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Assessment and eligibility Care Act 2014. Outline of content  Introduction Introduction  Appropriate and proportionate assessment Appropriate and proportionate.

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Presentation on theme: "Assessment and eligibility Care Act 2014. Outline of content  Introduction Introduction  Appropriate and proportionate assessment Appropriate and proportionate."— Presentation transcript:

1 Assessment and eligibility Care Act 2014

2 Outline of content  Introduction Introduction  Appropriate and proportionate assessment Appropriate and proportionate assessment  Preventing needs Preventing needs  Taking a holistic, strengths-based approach Taking a holistic, strengths-based approach  Supporting a person’s involvement Supporting a person’s involvement  Roles, responsibilities and expertise Roles, responsibilities and expertise  National eligibility framework National eligibility framework  National carers’ eligibility framework National carers’ eligibility framework  Next steps and informing individuals Next steps and informing individuals  Summary Summary 2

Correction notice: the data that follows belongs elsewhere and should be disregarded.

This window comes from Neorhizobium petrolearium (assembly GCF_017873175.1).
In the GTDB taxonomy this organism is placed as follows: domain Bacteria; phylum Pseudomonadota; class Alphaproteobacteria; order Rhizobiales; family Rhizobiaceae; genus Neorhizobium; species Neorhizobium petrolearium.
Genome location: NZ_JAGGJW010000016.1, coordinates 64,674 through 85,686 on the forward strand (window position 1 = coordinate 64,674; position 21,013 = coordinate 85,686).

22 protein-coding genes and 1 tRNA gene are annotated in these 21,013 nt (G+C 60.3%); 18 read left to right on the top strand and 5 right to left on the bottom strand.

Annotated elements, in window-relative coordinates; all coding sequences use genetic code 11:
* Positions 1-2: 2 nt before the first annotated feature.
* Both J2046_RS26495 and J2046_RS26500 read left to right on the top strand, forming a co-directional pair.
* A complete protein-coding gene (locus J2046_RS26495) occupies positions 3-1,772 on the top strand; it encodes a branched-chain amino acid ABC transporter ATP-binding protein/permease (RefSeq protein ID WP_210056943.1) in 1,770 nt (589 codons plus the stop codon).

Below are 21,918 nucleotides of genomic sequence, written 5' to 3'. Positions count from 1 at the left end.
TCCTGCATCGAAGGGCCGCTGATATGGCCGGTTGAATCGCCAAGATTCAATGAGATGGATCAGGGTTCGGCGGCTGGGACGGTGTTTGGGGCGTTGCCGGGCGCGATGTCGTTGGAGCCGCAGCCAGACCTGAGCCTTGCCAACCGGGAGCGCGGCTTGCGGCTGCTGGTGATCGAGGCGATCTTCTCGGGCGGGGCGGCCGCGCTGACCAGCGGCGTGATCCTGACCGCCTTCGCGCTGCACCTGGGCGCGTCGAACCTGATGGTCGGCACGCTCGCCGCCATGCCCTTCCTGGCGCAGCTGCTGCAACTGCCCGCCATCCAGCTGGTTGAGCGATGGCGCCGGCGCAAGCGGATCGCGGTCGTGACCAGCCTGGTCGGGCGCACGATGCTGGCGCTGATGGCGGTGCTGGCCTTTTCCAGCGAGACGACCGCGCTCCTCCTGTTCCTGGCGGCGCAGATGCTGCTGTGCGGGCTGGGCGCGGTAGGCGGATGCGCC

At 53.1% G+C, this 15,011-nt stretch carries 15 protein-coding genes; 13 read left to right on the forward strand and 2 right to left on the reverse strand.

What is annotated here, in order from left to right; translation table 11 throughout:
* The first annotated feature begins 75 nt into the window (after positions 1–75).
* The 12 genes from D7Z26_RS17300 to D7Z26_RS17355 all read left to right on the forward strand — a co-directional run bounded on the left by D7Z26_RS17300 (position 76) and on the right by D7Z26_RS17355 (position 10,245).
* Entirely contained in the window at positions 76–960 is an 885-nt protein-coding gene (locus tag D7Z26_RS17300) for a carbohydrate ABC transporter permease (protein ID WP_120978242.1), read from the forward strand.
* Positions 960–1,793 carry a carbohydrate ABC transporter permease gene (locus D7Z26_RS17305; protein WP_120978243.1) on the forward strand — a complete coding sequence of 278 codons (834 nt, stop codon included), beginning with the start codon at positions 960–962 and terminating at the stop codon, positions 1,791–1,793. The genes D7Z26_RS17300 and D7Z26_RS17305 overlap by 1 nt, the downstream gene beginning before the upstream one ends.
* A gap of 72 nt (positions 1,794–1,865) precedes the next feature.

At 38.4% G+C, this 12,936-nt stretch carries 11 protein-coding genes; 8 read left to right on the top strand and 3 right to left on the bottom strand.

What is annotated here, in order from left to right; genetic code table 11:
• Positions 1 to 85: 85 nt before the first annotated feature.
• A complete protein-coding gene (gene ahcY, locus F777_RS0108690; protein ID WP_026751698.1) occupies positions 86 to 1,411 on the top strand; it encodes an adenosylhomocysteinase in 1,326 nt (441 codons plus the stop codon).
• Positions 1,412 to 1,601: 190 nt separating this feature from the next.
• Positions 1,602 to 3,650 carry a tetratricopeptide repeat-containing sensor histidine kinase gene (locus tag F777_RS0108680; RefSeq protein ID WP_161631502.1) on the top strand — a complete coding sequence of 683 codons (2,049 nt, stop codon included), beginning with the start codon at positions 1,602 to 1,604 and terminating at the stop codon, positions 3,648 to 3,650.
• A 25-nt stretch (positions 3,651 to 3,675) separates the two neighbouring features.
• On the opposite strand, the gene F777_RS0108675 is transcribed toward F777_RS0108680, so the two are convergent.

3 Assessment  Assessment is both a key process AND a critical intervention  An assessment should identify:  care and support needs  what outcomes the individual is looking to achieve to maintain or improve their wellbeing  how care and support might help in achieving those outcomes 3

4 Carer’s assessment  A carer’s assessment must explore:  the carer’s needs for support AND  sustainability of caring role  It must also consider impact on the carer’s activities beyond their caring responsibilities, including the carer’s:  desire and ability to work  Ability to partake in education, training or recreational activities  opportunities to have time to themselves 4